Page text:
A set of Rebel orders, found on an open field wrapped up with three cigars, plays a decisive part in one of the major battles of t he war, a so-called victory for the Union, which brings forth an Emancipation Proclamation, in effect, keeping England and France from recognizing the Confederacy, a major triumph for the North. When a group of Pennsylvania coal miners turned soldier, ply their trade again and dig a 511-foot tunnel to reach the Confederate defenses, a mighty explosion follows. Unhappily, a political decision causes untrained troops to be used, resulting in the slaughter of the attackers. A Confederate raide4r, purchased by Theodore Roosevelt's uncle, ruins Northern shipping by burning or capturing 69 Union vessels. The famous Alabama is sunk off the French coast by the USS Kearsage, and the survivors are picked up by British yachts.

All of these topics have been touched upon by our speakers over a sixty year period. In the long ago past, speakers included Bruce Catton, Allan Nevins, Douglas Southall Freeman and Shelby Foote. Currently we have heard James T. Robertson, Jr., Craig Symonds, Will Green, and other well know historians.

No wonder so many of us try to relive this period in so many ways on the second Wednesday of the month from September to June. The wonder is that there aren't a host of others joining us.

Every January we have Lee/Jackson night when a speaker discusses one of these famous Confederate generals or a related Southern topic.

Our February meeting is devoted to Abraham Lincoln and the Barondess/Lincoln Award which is presented to "any person or institution and for any contribution to the greater appreciation of the life and works of Abraham Lincoln." Named in memory of Benjamin Barondess, a charter member of the Round Table, the award has been presented since 1962 to such worthies as Gore Vidal, Doris Kearns Goodwin, Governor Mario Cuomo, and Gabor Boritt among others.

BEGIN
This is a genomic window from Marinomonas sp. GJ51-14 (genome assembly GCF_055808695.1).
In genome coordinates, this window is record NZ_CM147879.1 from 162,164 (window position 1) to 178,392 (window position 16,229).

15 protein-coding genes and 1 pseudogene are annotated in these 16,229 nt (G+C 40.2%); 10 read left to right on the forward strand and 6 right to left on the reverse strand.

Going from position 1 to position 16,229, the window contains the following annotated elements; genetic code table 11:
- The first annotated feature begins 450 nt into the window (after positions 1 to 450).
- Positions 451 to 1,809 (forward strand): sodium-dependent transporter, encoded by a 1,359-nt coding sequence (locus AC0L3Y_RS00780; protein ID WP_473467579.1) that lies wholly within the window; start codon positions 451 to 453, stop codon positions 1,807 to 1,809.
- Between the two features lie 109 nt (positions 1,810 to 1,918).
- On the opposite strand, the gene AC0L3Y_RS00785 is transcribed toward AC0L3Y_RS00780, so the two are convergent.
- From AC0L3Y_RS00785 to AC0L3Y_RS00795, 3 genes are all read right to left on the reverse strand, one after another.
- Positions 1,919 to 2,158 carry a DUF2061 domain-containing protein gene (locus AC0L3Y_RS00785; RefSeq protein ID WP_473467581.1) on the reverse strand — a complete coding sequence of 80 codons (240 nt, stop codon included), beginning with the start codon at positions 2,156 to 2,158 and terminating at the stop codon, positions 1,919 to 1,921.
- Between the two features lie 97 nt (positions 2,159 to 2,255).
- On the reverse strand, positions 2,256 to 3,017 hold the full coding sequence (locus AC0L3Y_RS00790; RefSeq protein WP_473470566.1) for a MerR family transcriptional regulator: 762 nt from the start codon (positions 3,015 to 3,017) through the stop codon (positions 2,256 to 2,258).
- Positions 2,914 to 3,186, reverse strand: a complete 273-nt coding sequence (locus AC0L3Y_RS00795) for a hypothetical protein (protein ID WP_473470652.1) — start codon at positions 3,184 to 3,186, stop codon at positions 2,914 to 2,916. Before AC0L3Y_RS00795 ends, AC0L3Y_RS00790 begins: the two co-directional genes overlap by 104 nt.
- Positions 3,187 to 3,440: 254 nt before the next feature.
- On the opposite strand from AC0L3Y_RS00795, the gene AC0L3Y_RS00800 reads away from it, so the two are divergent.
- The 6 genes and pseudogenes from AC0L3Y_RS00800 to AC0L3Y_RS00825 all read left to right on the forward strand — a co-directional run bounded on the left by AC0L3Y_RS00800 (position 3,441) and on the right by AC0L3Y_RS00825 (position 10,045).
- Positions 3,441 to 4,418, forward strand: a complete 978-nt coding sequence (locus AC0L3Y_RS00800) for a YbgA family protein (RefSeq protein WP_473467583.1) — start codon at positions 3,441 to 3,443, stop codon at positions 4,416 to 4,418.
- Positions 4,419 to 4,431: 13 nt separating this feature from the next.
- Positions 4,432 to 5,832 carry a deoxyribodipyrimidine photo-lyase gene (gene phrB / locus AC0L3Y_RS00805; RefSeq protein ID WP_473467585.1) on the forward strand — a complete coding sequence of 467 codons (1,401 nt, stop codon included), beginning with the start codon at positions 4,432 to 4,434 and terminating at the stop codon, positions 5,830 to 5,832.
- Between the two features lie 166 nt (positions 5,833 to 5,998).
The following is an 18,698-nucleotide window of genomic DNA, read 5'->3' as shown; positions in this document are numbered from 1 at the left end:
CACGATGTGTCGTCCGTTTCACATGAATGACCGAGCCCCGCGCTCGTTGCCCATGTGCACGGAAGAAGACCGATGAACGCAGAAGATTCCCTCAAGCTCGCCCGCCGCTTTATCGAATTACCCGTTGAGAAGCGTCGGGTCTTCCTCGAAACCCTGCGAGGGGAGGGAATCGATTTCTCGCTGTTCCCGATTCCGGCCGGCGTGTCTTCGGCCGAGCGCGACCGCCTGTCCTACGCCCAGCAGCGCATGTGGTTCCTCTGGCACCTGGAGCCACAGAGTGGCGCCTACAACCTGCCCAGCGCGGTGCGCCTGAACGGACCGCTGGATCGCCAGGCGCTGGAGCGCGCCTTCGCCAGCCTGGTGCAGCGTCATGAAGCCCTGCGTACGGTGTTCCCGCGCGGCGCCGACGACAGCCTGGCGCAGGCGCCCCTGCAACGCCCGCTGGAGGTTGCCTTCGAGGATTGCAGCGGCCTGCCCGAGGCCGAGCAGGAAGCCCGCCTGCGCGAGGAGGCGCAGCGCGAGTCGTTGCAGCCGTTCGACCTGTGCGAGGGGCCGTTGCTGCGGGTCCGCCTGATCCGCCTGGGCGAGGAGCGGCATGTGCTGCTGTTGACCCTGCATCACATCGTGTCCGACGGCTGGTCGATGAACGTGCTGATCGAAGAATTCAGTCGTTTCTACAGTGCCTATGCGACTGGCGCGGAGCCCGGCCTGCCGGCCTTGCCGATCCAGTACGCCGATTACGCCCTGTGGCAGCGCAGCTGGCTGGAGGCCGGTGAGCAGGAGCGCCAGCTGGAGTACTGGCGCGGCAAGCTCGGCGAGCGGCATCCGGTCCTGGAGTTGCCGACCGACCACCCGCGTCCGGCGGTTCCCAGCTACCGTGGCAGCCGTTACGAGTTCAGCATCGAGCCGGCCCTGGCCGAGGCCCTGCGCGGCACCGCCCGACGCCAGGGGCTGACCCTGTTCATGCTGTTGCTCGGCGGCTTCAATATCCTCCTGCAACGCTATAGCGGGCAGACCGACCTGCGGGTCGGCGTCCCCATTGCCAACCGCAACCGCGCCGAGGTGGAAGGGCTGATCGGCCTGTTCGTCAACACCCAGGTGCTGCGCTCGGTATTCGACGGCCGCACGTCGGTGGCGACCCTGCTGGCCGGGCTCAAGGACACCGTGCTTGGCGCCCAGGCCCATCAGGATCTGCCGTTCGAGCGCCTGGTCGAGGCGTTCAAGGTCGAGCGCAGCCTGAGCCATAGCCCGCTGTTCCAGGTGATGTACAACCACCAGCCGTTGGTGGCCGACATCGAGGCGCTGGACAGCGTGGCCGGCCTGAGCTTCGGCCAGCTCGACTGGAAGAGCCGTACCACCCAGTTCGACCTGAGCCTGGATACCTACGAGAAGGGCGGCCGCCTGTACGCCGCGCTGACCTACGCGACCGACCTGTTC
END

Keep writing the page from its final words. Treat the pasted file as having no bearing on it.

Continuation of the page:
Each May the Fletcher Pratt Award is presented to the author or editor of the best non-fiction book about the Civil War published in the previous calendar year. Named in memory of Fletcher Pratt, a journalist, author, and charter member of the Round Table, the award has been presented since 1956. Recipients included Bruce Catton, Shelby Foote, Steven Woodworth, Gary Gallager, Stephen Sears, and Amanda Foreman.

To help keep the history of this time alive, a number of men and women organized the Civil War Round Table of New York in 1951. They included reporters, historians, professors, military personnel and many others.

The Civil War Round Table of New York meets the second Wednesday of the month from September to June at the 3 West Club, 3 West 51st Street in Manhattan. At each  meeting we listen to a historian speak about a particular aspect of the war.

To paraphrase Jeb Stuart, "If you want to have fun, join the CWRTNY." In October, the Round Table conducts a trip to a Civil War battlefield and related historic sites.

The Civil War Round Table of New York
Officers and Directors 2016-2017

Paul Weiss, President

Michael Connors, VP of Programs

Joan McDonough, VP of Operations

E. A. “Bud” Livingston, Treasurer

Patricia Holohan, Secretary
 

Board of Directors

2017
Daniel McCarthy
Kris Kasnicki

2018
Beth Connors
Marty Smith

2019
William Finlayson
Judith Hallock

 

 

 
 

Copyright 2013 Civil War Round Table of NY
This site designed and hosted by: Computer America

HOME  |  ABOUT CWRT  |  EVENT CALENDAR  |  "THE DISPATCH" NEWSLETTER  |  FLETCHER PRATT AWARDS  | BARONDESS LINCOLN AWARD  |  MEMBERSHIP  |  CONTACT US